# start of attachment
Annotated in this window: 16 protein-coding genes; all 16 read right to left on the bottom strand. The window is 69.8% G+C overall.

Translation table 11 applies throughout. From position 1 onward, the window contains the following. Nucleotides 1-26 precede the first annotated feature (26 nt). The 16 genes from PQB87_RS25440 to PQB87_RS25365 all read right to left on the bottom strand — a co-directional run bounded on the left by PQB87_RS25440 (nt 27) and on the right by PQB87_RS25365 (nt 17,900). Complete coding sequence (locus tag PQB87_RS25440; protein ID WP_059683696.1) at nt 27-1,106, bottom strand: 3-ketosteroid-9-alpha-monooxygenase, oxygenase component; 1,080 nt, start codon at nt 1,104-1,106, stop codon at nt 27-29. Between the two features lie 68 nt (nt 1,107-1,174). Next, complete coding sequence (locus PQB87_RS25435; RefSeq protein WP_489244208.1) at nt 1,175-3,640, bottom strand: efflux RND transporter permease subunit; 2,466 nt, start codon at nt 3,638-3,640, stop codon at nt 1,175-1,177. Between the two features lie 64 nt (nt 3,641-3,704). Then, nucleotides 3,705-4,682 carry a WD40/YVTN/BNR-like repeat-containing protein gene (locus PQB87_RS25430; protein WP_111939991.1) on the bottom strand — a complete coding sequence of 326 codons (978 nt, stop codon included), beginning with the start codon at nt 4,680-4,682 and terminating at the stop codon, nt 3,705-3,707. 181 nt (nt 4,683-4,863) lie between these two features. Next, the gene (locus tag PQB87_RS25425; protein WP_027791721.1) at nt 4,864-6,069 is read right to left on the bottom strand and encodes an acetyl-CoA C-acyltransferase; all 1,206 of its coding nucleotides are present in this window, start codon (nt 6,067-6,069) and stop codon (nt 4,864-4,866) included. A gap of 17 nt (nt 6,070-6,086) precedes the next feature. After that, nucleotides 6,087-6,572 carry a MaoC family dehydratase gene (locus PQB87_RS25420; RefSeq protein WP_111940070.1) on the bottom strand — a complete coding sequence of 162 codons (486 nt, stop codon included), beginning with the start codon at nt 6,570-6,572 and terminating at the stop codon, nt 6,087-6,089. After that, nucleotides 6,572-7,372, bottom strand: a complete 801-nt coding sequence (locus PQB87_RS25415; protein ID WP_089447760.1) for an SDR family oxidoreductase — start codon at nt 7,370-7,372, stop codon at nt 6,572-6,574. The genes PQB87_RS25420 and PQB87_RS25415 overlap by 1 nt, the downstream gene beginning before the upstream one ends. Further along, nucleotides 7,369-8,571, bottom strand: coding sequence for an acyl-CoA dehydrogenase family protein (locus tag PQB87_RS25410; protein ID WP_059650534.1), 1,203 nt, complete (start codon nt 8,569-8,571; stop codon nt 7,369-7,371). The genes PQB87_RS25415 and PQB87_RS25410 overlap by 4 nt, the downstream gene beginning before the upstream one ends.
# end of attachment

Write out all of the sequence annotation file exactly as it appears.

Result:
Annotated in this window: 16 protein-coding genes; all 16 read right to left on the bottom strand. The window is 69.8% G+C overall.

Translation table 11 applies throughout. From position 1 onward, the window contains the following. Nucleotides 1-26 precede the first annotated feature (26 nt). The 16 genes from PQB87_RS25440 to PQB87_RS25365 all read right to left on the bottom strand — a co-directional run bounded on the left by PQB87_RS25440 (nt 27) and on the right by PQB87_RS25365 (nt 17,900). Complete coding sequence (locus tag PQB87_RS25440; protein ID WP_059683696.1) at nt 27-1,106, bottom strand: 3-ketosteroid-9-alpha-monooxygenase, oxygenase component; 1,080 nt, start codon at nt 1,104-1,106, stop codon at nt 27-29. Between the two features lie 68 nt (nt 1,107-1,174). Next, complete coding sequence (locus PQB87_RS25435; RefSeq protein WP_489244208.1) at nt 1,175-3,640, bottom strand: efflux RND transporter permease subunit; 2,466 nt, start codon at nt 3,638-3,640, stop codon at nt 1,175-1,177. Between the two features lie 64 nt (nt 3,641-3,704). Then, nucleotides 3,705-4,682 carry a WD40/YVTN/BNR-like repeat-containing protein gene (locus PQB87_RS25430; protein WP_111939991.1) on the bottom strand — a complete coding sequence of 326 codons (978 nt, stop codon included), beginning with the start codon at nt 4,680-4,682 and terminating at the stop codon, nt 3,705-3,707. 181 nt (nt 4,683-4,863) lie between these two features. Next, the gene (locus tag PQB87_RS25425; protein WP_027791721.1) at nt 4,864-6,069 is read right to left on the bottom strand and encodes an acetyl-CoA C-acyltransferase; all 1,206 of its coding nucleotides are present in this window, start codon (nt 6,067-6,069) and stop codon (nt 4,864-4,866) included. A gap of 17 nt (nt 6,070-6,086) precedes the next feature. After that, nucleotides 6,087-6,572 carry a MaoC family dehydratase gene (locus PQB87_RS25420; RefSeq protein WP_111940070.1) on the bottom strand — a complete coding sequence of 162 codons (486 nt, stop codon included), beginning with the start codon at nt 6,570-6,572 and terminating at the stop codon, nt 6,087-6,089. After that, nucleotides 6,572-7,372, bottom strand: a complete 801-nt coding sequence (locus PQB87_RS25415; protein ID WP_089447760.1) for an SDR family oxidoreductase — start codon at nt 7,370-7,372, stop codon at nt 6,572-6,574. The genes PQB87_RS25420 and PQB87_RS25415 overlap by 1 nt, the downstream gene beginning before the upstream one ends. Further along, nucleotides 7,369-8,571, bottom strand: coding sequence for an acyl-CoA dehydrogenase family protein (locus tag PQB87_RS25410; protein ID WP_059650534.1), 1,203 nt, complete (start codon nt 8,569-8,571; stop codon nt 7,369-7,371). The genes PQB87_RS25415 and PQB87_RS25410 overlap by 4 nt, the downstream gene beginning before the upstream one ends.